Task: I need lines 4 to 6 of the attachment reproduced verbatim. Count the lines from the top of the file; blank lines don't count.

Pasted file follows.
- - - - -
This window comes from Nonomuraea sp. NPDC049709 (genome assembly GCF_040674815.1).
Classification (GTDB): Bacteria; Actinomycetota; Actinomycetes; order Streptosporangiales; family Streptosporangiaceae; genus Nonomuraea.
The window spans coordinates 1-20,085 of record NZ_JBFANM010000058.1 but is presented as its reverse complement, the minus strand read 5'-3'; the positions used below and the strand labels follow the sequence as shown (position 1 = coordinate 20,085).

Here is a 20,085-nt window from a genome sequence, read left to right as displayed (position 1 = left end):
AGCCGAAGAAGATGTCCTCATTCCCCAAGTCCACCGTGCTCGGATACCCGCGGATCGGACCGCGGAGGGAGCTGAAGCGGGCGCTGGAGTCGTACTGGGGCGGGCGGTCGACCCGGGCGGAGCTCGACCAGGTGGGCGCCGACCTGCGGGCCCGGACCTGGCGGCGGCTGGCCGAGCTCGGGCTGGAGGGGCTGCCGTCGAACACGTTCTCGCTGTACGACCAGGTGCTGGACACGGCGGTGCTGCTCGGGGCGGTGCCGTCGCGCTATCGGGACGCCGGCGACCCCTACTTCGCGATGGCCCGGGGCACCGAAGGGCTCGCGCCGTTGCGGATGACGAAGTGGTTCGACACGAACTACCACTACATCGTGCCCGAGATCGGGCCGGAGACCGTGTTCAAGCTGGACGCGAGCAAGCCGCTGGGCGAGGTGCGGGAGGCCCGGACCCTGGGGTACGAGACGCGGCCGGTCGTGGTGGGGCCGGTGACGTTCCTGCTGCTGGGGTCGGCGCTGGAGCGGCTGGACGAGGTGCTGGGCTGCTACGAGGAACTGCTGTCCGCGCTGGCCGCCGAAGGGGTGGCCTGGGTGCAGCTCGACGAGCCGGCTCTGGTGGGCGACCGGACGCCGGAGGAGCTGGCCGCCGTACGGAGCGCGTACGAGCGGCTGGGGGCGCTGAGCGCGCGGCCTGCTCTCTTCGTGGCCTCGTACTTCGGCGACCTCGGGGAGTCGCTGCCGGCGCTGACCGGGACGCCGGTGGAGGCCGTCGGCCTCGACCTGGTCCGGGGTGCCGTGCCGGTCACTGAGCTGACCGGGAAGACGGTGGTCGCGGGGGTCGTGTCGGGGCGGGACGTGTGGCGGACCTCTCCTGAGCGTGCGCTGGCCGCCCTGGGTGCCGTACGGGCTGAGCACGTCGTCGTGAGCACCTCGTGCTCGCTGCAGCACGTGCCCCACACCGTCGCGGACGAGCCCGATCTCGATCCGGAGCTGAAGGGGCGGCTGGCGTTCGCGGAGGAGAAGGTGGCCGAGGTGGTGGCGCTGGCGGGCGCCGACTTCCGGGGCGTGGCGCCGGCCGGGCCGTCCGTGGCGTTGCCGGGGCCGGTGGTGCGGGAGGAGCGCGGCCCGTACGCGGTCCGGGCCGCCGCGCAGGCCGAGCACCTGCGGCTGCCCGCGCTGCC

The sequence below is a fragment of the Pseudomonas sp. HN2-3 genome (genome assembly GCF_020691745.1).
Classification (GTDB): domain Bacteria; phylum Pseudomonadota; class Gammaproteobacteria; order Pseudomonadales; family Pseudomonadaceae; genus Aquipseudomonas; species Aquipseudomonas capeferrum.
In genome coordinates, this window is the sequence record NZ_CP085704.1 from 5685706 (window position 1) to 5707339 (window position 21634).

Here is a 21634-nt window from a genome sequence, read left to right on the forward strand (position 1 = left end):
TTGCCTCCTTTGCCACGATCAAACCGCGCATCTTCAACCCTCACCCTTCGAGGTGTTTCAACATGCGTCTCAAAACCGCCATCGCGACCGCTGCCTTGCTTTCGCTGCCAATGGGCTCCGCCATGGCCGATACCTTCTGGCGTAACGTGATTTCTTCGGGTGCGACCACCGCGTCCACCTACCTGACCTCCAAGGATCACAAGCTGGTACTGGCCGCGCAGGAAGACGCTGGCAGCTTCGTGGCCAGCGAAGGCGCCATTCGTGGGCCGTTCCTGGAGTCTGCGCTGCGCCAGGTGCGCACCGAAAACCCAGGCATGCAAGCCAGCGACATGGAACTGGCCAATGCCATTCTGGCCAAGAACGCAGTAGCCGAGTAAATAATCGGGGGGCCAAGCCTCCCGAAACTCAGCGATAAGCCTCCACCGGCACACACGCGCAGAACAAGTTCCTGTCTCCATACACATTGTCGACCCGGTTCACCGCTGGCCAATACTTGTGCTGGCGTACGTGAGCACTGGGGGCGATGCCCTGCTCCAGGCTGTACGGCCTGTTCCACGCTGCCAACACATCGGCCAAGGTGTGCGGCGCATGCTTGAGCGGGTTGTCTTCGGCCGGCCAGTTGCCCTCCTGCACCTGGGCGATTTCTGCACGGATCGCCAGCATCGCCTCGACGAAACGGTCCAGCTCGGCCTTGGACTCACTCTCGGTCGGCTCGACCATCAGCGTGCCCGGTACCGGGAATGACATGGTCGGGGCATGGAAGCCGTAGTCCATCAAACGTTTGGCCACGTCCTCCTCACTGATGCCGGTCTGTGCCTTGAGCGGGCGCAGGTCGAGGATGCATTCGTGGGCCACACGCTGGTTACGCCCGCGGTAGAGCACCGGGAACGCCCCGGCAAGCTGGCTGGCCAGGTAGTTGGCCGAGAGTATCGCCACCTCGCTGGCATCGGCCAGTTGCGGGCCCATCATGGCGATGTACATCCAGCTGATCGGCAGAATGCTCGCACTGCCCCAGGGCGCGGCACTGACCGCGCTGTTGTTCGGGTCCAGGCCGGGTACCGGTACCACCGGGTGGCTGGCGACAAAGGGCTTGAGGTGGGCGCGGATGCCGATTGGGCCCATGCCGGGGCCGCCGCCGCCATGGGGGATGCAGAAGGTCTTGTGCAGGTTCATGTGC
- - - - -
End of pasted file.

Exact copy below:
Here is a 20,085-nt window from a genome sequence, read left to right as displayed (position 1 = left end):
AGCCGAAGAAGATGTCCTCATTCCCCAAGTCCACCGTGCTCGGATACCCGCGGATCGGACCGCGGAGGGAGCTGAAGCGGGCGCTGGAGTCGTACTGGGGCGGGCGGTCGACCCGGGCGGAGCTCGACCAGGTGGGCGCCGACCTGCGGGCCCGGACCTGGCGGCGGCTGGCCGAGCTCGGGCTGGAGGGGCTGCCGTCGAACACGTTCTCGCTGTACGACCAGGTGCTGGACACGGCGGTGCTGCTCGGGGCGGTGCCGTCGCGCTATCGGGACGCCGGCGACCCCTACTTCGCGATGGCCCGGGGCACCGAAGGGCTCGCGCCGTTGCGGATGACGAAGTGGTTCGACACGAACTACCACTACATCGTGCCCGAGATCGGGCCGGAGACCGTGTTCAAGCTGGACGCGAGCAAGCCGCTGGGCGAGGTGCGGGAGGCCCGGACCCTGGGGTACGAGACGCGGCCGGTCGTGGTGGGGCCGGTGACGTTCCTGCTGCTGGGGTCGGCGCTGGAGCGGCTGGACGAGGTGCTGGGCTGCTACGAGGAACTGCTGTCCGCGCTGGCCGCCGAAGGGGTGGCCTGGGTGCAGCTCGACGAGCCGGCTCTGGTGGGCGACCGGACGCCGGAGGAGCTGGCCGCCGTACGGAGCGCGTACGAGCGGCTGGGGGCGCTGAGCGCGCGGCCTGCTCTCTTCGTGGCCTCGTACTTCGGCGACCTCGGGGAGTCGCTGCCGGCGCTGACCGGGACGCCGGTGGAGGCCGTCGGCCTCGACCTGGTCCGGGGTGCCGTGCCGGTCACTGAGCTGACCGGGAAGACGGTGGTCGCGGGGGTCGTGTCGGGGCGGGACGTGTGGCGGACCTCTCCTGAGCGTGCGCTGGCCGCCCTGGGTGCCGTACGGGCTGAGCACGTCGTCGTGAGCACCTCGTGCTCGCTGCAGCACGTGCCCCACACCGTCGCGGACGAGCCCGATCTCGATCCGGAGCTGAAGGGGCGGCTGGCGTTCGCGGAGGAGAAGGTGGCCGAGGTGGTGGCGCTGGCGGGCGCCGACTTCCGGGGCGTGGCGCCGGCCGGGCCGTCCGTGGCGTTGCCGGGGCCGGTGGTGCGGGAGGAGCGCGGCCCGTACGCGGTCCGGGCCGCCGCGCAGGCCGAGCACCTGCGGCTGCCCGCGCTGCC

The sequence below is a fragment of the Pseudomonas sp. HN2-3 genome (genome assembly GCF_020691745.1).